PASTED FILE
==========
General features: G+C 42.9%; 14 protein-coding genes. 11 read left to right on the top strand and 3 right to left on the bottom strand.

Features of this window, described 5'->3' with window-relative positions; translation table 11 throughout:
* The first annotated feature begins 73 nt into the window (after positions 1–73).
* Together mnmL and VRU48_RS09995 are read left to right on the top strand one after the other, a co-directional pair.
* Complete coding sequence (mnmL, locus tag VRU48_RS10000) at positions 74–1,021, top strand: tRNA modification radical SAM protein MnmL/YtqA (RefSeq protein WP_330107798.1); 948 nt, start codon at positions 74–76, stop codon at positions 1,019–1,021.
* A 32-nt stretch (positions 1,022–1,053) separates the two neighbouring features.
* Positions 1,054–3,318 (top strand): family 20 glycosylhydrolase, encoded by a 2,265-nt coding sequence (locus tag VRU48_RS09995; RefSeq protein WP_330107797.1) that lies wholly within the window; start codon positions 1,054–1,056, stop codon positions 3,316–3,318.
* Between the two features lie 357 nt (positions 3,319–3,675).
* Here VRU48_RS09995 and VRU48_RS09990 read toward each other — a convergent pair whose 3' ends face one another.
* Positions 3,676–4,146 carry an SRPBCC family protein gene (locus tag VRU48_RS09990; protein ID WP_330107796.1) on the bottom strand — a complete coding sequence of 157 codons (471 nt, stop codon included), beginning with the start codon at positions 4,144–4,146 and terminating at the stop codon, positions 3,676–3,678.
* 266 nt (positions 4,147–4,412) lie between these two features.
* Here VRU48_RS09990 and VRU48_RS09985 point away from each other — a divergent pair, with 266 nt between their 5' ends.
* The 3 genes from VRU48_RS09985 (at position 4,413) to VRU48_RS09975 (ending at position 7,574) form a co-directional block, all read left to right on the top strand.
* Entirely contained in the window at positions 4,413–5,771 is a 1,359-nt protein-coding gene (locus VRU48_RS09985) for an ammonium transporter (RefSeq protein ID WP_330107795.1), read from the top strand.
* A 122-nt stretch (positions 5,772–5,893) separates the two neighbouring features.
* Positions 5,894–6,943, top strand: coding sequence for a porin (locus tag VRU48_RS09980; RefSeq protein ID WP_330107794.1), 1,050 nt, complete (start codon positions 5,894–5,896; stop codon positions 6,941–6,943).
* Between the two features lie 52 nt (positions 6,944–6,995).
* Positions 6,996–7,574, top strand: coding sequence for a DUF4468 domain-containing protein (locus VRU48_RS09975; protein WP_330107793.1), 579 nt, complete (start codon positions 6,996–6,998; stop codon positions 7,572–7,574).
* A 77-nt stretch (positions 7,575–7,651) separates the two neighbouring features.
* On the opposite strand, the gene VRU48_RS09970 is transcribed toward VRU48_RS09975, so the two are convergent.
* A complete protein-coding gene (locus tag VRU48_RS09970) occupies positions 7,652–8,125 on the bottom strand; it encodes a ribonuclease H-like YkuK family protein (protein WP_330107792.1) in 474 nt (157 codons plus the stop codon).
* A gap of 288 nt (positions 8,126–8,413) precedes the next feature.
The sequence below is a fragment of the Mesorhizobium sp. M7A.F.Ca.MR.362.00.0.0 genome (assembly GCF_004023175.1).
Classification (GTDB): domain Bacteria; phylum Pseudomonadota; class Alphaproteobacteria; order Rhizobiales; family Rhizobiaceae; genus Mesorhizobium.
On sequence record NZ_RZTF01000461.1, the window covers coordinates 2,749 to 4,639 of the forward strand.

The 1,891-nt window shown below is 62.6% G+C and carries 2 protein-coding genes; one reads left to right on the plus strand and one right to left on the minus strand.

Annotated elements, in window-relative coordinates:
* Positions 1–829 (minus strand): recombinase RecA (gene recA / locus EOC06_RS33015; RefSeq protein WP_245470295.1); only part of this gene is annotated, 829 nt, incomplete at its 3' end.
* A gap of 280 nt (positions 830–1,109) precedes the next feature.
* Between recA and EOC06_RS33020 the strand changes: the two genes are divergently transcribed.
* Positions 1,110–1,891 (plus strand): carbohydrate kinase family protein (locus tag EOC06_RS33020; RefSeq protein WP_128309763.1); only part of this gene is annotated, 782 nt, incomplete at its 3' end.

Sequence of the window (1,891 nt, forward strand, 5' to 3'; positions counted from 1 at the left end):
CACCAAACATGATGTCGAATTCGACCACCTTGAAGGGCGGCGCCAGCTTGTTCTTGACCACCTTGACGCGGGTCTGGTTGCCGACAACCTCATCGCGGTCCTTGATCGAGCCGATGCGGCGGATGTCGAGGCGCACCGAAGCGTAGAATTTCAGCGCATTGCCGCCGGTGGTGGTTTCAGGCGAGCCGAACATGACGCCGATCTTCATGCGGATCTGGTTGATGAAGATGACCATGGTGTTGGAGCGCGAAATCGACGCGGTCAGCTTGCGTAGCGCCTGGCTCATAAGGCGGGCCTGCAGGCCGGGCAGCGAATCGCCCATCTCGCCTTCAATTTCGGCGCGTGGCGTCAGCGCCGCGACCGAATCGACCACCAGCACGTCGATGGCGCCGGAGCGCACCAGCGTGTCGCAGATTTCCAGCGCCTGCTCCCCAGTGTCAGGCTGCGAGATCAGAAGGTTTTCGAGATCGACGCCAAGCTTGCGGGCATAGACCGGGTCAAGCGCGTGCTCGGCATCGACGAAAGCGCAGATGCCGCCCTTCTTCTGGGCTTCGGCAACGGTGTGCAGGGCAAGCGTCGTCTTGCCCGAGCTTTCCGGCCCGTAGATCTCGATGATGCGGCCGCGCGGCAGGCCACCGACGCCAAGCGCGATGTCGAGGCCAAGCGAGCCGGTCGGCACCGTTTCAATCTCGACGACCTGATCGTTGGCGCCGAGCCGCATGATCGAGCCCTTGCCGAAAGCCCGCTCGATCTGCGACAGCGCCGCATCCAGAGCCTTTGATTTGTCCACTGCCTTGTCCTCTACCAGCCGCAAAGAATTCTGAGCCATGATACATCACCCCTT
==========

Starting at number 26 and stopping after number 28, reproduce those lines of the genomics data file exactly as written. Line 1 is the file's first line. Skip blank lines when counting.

The 1,891-nt window shown below is 62.6% G+C and carries 2 protein-coding genes; one reads left to right on the plus strand and one right to left on the minus strand.

Annotated elements, in window-relative coordinates:
* Positions 1–829 (minus strand): recombinase RecA (gene recA / locus EOC06_RS33015; RefSeq protein WP_245470295.1); only part of this gene is annotated, 829 nt, incomplete at its 3' end.